Using Dandelion with Spring Boot and Thymeleaf

This post began as a look at handling a Java Date value across the various application layers of NixMash Spring v0.1.5, with Dandelion being part of the mix. Then I felt it better to look at Dandelion separately to get the party started. The Contact Update form with the Date field in which Dandelion plays a part is shown below.

You might not have heard of Dandelion. I only recently discovered it myself. Dandelion is a framework that handles static and dynamic web assets like JavaScript and CSS files. What I like about Dandelion is that you can define asset “bundles” to be loaded dynamically when needed. Something else that’s great about Dandelion is that you can retrieve those assets from Webjars, making it very efficient all around. Add to that Dandelion’s tight integration with Thymeleaf and this probably won’t be the last post you’ll be reading about Dandelion on NixMash.

Let’s begin by looking at the Dandelion dependencies in our Gradle build.gradle file. (Last two compile entries.)

Dandelion is currently at 1.0.1, but if you look at the two com.github.dandelion entries above you’ll notice I’m using 0.10.1. Dandelion configuration is different in 1.x.x, and I wish I could give you the details on setting up the latest and greatest Dandelion in Spring Boot. Unfortunately, after 4 hours or so of inexplicable 500 Internal Server errors using various 1.0.1 configurations I threw in the towel and went back to 0.10.1. I’ll try again after a couple more Dandelion releases and get back to you.

The datatables-thymeleaf library is all we need to get started, but we’ll be retrieving our JS and CSS assets from Webjars, so we need the dandelion-webjars library as well. Displayed above our Dandelion dependencies are two new Webjars: jQuery-UI and jQuery-UI-Themes. Dandelion is going to retrieve assets from those webjars to generate our form’s Contact BirthDate Calendar.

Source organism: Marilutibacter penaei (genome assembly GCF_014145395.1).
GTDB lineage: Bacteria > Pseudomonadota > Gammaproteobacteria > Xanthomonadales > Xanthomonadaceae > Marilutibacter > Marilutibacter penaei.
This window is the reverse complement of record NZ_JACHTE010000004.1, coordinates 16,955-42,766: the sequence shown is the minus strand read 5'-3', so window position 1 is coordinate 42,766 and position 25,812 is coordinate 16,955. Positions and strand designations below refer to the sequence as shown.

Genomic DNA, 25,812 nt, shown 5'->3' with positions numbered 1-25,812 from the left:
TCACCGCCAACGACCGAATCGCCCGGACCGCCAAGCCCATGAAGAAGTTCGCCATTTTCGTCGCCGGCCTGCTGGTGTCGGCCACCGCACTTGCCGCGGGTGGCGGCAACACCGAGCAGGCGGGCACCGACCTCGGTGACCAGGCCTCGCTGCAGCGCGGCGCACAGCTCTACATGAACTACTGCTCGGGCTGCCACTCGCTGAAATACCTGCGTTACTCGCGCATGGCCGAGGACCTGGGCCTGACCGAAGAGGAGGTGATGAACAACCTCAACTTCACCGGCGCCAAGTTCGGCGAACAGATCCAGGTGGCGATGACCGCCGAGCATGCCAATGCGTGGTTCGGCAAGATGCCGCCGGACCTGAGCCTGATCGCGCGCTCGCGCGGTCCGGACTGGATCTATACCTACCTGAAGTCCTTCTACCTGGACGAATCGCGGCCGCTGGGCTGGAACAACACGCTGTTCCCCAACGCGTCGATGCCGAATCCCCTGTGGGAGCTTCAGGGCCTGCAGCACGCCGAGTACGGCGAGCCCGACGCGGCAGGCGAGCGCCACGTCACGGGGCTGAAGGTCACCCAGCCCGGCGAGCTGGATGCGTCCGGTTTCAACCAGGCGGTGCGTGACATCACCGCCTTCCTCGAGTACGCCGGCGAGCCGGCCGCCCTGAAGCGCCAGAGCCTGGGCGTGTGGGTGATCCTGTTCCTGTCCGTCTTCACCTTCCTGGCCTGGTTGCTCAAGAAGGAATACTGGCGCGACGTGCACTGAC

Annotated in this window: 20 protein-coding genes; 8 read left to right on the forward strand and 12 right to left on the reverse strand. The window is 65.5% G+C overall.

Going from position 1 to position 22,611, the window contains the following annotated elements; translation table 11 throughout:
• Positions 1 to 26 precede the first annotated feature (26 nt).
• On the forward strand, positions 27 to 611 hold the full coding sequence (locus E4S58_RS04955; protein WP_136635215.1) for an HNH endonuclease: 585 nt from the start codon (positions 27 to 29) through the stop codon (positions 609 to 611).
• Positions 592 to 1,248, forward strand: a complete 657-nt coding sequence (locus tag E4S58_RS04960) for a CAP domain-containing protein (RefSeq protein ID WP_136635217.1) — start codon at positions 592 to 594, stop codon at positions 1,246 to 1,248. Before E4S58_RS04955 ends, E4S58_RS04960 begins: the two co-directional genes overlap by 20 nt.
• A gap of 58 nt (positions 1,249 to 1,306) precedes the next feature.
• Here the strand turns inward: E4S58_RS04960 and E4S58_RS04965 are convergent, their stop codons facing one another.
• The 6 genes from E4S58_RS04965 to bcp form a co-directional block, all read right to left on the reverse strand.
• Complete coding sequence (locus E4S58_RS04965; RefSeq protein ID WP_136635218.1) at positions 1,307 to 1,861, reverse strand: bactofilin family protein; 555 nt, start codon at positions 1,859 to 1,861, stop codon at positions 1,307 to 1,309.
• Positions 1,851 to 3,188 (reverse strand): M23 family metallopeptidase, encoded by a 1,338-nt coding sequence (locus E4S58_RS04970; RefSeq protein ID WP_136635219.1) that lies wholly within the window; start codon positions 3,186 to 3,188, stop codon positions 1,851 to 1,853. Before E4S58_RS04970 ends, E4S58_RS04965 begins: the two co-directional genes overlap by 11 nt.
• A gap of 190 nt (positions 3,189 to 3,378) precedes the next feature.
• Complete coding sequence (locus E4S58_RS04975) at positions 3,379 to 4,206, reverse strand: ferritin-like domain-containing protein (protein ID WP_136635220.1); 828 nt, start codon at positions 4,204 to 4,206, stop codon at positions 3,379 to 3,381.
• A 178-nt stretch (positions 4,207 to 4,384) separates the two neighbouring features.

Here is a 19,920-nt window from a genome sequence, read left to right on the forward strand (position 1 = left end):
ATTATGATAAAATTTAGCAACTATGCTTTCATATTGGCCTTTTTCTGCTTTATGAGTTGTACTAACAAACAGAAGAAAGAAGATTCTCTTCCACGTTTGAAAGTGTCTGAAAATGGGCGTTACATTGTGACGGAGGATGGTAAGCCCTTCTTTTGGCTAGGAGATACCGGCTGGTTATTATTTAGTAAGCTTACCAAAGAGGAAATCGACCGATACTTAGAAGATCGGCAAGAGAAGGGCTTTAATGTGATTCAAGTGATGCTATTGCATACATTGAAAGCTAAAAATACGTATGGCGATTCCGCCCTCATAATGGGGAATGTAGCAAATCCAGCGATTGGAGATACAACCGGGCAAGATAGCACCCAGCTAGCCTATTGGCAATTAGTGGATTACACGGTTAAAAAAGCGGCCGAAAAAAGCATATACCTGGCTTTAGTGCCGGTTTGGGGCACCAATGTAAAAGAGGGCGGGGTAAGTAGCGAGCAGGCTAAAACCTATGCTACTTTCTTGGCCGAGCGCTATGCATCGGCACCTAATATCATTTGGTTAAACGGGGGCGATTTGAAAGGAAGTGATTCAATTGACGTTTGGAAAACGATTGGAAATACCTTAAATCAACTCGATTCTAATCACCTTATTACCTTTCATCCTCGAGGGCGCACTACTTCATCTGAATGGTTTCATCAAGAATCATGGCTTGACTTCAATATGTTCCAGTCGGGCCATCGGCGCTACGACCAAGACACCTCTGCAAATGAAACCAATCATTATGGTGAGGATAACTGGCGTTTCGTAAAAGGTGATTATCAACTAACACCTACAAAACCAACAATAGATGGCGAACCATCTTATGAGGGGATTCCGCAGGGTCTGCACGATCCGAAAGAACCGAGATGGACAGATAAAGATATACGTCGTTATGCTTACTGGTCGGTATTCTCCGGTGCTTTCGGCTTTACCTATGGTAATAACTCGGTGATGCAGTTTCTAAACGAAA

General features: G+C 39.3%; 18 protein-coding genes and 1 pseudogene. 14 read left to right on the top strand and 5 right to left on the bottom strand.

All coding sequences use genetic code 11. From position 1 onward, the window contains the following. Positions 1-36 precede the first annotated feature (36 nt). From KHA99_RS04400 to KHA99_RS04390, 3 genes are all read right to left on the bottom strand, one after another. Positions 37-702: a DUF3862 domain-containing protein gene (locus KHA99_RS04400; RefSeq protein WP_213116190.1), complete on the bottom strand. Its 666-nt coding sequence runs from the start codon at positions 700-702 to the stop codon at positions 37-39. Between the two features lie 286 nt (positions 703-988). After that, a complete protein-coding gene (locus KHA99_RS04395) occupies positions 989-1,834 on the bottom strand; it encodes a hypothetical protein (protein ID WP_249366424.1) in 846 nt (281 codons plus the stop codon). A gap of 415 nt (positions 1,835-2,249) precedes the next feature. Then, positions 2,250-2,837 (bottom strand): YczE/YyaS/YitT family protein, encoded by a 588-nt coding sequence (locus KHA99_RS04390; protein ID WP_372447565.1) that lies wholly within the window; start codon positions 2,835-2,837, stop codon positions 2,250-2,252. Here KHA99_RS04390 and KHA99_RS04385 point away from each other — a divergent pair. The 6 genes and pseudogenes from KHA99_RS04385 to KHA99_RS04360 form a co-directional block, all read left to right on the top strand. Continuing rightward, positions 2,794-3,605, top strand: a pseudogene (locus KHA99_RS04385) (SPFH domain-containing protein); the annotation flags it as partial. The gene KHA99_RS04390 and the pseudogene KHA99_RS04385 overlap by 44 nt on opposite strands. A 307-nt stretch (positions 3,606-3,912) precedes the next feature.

Below is a simple DandelionConfig Spring @Configuration file where we create the Dandelion Beans for the Servlet, its Filter and Dialect.

I mentioned Dandelion’s tight integration with Thymeleaf, so to enjoy that integration we need to add the DandelionDialect bean to our SpringTemplateEngine bean.

To Thymeleaf

Now that our beans are wired we can go to our Thymeleaf HTML file. We add our Dandelion XML namespace so we can use a Dandelion bundle to produce the Birth Date Calendar. Notice the .datepicker({ dateFormat: ‘mm/dd/yy’ }) javascript function on the birthDate field on the <body /> tag. The datepicker function is in the jQuery-UI JS library we’ll be loading with our Dandelion Asset Bundle.

Dandelion Asset Bundles

As I said a couple of times now, one of the cool features of Dandelion is its use of Asset Bundles. Still in the Thymeleaf HTML file, here’s the Contact BirthDate field where we load up the jquery-ui-overcast bundle.

The Bundle

Our Asset Bundle is a JSON Resource file as you see in the Project Window layout.

The Dandelion Asset Bundle file defines the bundle, lists any dependencies and then lists the assets to be loaded. We’re using the jQuery-UI JS file and the jQuery-UI Overcast Theme CSS file. Again, both from their respective Webjars, so very cool stuff.

That pretty much wraps up getting started with Dandelion in Spring. Next time we’ll look at handling that pesky BirthDate value. Don’t worry, with Spring MVC and Hibernate annotations it’ll be a cinch!